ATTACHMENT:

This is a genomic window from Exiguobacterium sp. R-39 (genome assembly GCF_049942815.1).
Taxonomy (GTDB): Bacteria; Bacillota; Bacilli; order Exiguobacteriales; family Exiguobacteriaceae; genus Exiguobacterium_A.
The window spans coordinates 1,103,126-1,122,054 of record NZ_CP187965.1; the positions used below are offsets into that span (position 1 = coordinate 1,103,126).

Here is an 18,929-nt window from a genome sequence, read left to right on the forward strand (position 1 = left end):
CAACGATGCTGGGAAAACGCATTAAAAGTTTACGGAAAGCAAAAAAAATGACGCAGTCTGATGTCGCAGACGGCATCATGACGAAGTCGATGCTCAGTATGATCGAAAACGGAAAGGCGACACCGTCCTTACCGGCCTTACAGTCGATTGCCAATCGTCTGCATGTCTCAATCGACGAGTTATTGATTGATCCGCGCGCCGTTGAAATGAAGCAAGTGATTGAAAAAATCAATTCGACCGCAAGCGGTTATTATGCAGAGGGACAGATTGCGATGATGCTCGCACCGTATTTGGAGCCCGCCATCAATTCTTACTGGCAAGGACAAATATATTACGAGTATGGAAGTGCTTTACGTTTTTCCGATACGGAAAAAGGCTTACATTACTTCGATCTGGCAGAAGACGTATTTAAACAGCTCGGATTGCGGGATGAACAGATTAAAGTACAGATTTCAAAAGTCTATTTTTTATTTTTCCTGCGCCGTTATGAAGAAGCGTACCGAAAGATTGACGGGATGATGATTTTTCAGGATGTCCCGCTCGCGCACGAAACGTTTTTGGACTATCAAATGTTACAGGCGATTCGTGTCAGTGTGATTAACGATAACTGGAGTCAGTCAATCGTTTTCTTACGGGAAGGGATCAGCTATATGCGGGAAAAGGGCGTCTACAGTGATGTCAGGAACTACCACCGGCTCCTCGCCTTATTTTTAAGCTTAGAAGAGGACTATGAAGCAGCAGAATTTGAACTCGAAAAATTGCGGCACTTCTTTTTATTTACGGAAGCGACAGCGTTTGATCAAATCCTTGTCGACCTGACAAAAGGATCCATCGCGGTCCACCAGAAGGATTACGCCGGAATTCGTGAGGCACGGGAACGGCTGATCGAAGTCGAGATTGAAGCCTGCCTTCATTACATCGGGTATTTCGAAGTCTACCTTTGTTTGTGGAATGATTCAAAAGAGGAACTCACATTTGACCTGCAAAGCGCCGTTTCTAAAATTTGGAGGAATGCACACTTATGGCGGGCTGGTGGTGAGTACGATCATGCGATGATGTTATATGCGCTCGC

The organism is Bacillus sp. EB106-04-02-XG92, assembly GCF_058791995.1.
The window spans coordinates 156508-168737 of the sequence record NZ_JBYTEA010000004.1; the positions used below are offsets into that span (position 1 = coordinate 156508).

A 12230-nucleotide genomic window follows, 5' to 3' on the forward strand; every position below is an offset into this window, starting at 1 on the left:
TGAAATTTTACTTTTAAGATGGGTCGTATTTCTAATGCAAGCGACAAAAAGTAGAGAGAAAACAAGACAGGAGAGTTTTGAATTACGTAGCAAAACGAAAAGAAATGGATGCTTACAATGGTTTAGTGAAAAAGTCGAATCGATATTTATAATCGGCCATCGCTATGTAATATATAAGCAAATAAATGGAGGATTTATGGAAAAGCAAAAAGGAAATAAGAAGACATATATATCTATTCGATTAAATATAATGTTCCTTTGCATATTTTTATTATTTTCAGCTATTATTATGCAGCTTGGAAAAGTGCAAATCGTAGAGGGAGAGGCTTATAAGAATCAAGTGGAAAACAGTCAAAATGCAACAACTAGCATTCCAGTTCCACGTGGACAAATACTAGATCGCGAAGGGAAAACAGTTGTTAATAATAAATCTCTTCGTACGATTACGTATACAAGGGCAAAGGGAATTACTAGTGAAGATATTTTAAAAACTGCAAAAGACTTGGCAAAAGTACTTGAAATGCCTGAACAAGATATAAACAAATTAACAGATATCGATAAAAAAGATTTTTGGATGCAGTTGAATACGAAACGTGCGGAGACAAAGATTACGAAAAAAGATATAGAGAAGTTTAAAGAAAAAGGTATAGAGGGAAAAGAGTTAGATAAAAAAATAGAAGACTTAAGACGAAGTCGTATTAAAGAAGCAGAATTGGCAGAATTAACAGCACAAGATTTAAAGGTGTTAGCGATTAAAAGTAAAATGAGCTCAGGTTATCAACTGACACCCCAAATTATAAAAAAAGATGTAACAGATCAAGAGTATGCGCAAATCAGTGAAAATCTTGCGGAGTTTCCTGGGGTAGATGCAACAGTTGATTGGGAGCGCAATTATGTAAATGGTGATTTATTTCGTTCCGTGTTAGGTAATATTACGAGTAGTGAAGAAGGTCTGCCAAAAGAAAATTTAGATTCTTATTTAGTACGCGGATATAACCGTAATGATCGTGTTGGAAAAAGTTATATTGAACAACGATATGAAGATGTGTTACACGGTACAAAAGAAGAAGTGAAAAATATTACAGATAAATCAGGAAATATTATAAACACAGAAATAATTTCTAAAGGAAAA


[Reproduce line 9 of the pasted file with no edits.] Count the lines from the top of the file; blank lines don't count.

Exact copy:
TGAAATTTTACTTTTAAGATGGGTCGTATTTCTAATGCAAGCGACAAAAAGTAGAGAGAAAACAAGACAGGAGAGTTTTGAATTACGTAGCAAAACGAAAAGAAATGGATGCTTACAATGGTTTAGTGAAAAAGTCGAATCGATATTTATAATCGGCCATCGCTATGTAATATATAAGCAAATAAATGGAGGATTTATGGAAAAGCAAAAAGGAAATAAGAAGACATATATATCTATTCGATTAAATATAATGTTCCTTTGCATATTTTTATTATTTTCAGCTATTATTATGCAGCTTGGAAAAGTGCAAATCGTAGAGGGAGAGGCTTATAAGAATCAAGTGGAAAACAGTCAAAATGCAACAACTAGCATTCCAGTTCCACGTGGACAAATACTAGATCGCGAAGGGAAAACAGTTGTTAATAATAAATCTCTTCGTACGATTACGTATACAAGGGCAAAGGGAATTACTAGTGAAGATATTTTAAAAACTGCAAAAGACTTGGCAAAAGTACTTGAAATGCCTGAACAAGATATAAACAAATTAACAGATATCGATAAAAAAGATTTTTGGATGCAGTTGAATACGAAACGTGCGGAGACAAAGATTACGAAAAAAGATATAGAGAAGTTTAAAGAAAAAGGTATAGAGGGAAAAGAGTTAGATAAAAAAATAGAAGACTTAAGACGAAGTCGTATTAAAGAAGCAGAATTGGCAGAATTAACAGCACAAGATTTAAAGGTGTTAGCGATTAAAAGTAAAATGAGCTCAGGTTATCAACTGACACCCCAAATTATAAAAAAAGATGTAACAGATCAAGAGTATGCGCAAATCAGTGAAAATCTTGCGGAGTTTCCTGGGGTAGATGCAACAGTTGATTGGGAGCGCAATTATGTAAATGGTGATTTATTTCGTTCCGTGTTAGGTAATATTACGAGTAGTGAAGAAGGTCTGCCAAAAGAAAATTTAGATTCTTATTTAGTACGCGGATATAACCGTAATGATCGTGTTGGAAAAAGTTATATTGAACAACGATATGAAGATGTGTTACACGGTACAAAAGAAGAAGTGAAAAATATTACAGATAAATCAGGAAATATTATAAACACAGAAATAATTTCTAAAGGAAAA